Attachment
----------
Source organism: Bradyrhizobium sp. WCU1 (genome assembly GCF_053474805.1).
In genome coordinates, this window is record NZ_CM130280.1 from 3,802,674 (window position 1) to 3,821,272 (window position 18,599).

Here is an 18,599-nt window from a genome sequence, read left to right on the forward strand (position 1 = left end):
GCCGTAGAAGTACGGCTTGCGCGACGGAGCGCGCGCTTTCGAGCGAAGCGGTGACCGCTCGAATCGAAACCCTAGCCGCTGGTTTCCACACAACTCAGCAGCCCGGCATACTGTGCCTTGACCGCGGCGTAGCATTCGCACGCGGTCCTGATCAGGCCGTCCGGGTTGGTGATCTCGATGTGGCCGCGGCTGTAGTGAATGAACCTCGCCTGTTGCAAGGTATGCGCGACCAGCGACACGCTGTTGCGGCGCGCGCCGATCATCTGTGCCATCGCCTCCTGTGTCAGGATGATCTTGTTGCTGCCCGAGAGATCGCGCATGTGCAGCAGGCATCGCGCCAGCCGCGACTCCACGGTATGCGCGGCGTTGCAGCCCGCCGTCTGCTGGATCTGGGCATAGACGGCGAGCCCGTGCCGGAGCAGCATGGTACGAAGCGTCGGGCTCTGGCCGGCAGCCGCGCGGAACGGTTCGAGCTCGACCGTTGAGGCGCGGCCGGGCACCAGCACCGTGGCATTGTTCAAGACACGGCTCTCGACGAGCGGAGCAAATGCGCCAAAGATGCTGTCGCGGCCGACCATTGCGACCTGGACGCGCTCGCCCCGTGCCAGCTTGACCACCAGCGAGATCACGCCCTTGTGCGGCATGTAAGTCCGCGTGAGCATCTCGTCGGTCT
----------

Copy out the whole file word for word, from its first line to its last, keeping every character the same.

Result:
Source organism: Bradyrhizobium sp. WCU1 (genome assembly GCF_053474805.1).
In genome coordinates, this window is record NZ_CM130280.1 from 3,802,674 (window position 1) to 3,821,272 (window position 18,599).

Here is an 18,599-nt window from a genome sequence, read left to right on the forward strand (position 1 = left end):
GCCGTAGAAGTACGGCTTGCGCGACGGAGCGCGCGCTTTCGAGCGAAGCGGTGACCGCTCGAATCGAAACCCTAGCCGCTGGTTTCCACACAACTCAGCAGCCCGGCATACTGTGCCTTGACCGCGGCGTAGCATTCGCACGCGGTCCTGATCAGGCCGTCCGGGTTGGTGATCTCGATGTGGCCGCGGCTGTAGTGAATGAACCTCGCCTGTTGCAAGGTATGCGCGACCAGCGACACGCTGTTGCGGCGCGCGCCGATCATCTGTGCCATCGCCTCCTGTGTCAGGATGATCTTGTTGCTGCCCGAGAGATCGCGCATGTGCAGCAGGCATCGCGCCAGCCGCGACTCCACGGTATGCGCGGCGTTGCAGCCCGCCGTCTGCTGGATCTGGGCATAGACGGCGAGCCCGTGCCGGAGCAGCATGGTACGAAGCGTCGGGCTCTGGCCGGCAGCCGCGCGGAACGGTTCGAGCTCGACCGTTGAGGCGCGGCCGGGCACCAGCACCGTGGCATTGTTCAAGACACGGCTCTCGACGAGCGGAGCAAATGCGCCAAAGATGCTGTCGCGGCCGACCATTGCGACCTGGACGCGCTCGCCCCGTGCCAGCTTGACCACCAGCGAGATCACGCCCTTGTGCGGCATGTAAGTCCGCGTGAGCATCTCGTCGGTCT